North Bendigo is situated in the vicinity of Lake Weeroona and the railway loop which runs northwards to Inglewood. Its area includes the Australian Defence Industries (north of the railway loop) and the Bendigo showgrounds.
Part of North Bendigo was known as Emu Point, a name dating from the late nineteenth century when there was a large Chinese community there. Chinese goldminers had been active in the area since the mid-1850s, and in about 1865 they constructed the Chinese Masonic Hall (known as the Joss House) in Finn Street. The Hall has been restored by the National Trust and is on the Victorian Heritage Register.
Much of the area was pitted with mining dumps, and North Bendigo was a mixture of working class houses and industrial landscape. At the beginning of World War II an Ordnance Factory was opened, and after the war mining lands were levelled for housing. The Bendigo North school (1873) was outgrown by the school population, and the Comet Hill school next to the showgrounds was opened in 1965. A Catholic primary school opened in Eaglehawk Road in 1972.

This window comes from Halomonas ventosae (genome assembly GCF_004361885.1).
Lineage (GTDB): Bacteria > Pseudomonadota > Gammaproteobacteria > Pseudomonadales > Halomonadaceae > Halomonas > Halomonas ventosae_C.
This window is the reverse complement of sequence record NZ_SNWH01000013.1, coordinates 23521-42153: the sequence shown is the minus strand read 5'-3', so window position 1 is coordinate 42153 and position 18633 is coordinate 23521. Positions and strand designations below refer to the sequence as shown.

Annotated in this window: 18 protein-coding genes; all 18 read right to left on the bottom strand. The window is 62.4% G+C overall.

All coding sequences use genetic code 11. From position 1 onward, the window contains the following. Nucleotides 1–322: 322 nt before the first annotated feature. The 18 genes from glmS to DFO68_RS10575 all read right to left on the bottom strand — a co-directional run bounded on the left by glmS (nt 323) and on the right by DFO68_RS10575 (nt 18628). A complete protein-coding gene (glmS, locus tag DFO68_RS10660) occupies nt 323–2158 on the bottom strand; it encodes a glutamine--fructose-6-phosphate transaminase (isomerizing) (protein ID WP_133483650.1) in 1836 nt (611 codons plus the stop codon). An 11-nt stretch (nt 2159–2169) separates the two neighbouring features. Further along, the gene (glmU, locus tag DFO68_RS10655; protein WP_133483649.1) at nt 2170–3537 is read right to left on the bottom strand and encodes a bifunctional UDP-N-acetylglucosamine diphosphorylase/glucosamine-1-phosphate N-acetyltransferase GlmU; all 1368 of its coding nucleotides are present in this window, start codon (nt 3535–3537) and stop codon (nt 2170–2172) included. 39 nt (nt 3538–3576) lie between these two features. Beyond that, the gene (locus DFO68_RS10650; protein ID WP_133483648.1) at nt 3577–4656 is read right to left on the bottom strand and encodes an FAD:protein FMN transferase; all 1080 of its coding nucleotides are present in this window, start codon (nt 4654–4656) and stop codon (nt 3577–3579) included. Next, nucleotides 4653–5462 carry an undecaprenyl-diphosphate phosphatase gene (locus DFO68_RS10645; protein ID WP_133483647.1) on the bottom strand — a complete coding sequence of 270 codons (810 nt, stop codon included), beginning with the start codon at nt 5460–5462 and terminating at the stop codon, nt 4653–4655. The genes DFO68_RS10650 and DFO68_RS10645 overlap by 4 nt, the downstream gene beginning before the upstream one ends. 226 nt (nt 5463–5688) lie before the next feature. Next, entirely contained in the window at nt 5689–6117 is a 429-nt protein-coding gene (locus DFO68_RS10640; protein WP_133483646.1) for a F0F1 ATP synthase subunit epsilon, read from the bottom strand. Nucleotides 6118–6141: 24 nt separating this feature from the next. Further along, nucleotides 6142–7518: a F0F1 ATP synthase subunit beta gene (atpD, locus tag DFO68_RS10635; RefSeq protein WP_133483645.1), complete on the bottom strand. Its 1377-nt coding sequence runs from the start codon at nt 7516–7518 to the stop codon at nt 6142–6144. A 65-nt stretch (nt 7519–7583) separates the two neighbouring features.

An example of nineteenth century survives in Weeroona Avenue in the form of the Bendigo gas works (1860) which are on the Victorian Heritage Register.
Australian Defence Industries (the former Ordnance Factory) made aircraft, shipping and weapons components, as well as commercial products. Its workforce was approximately 3000 people. Latterly it has been part of Thales Australia, and makes Bushmaster and other protected military vehicles.
North Bendigo has a football and netball club and its sports reserve is next to the Catholic school. The suburb's northern border adjoins Eaglehawk where there is the Bendigo Psychiatric Centre (1971) and the California Gully and Jackass Flat box-ironbark nature reserves.
North Bendigo's census populations have been: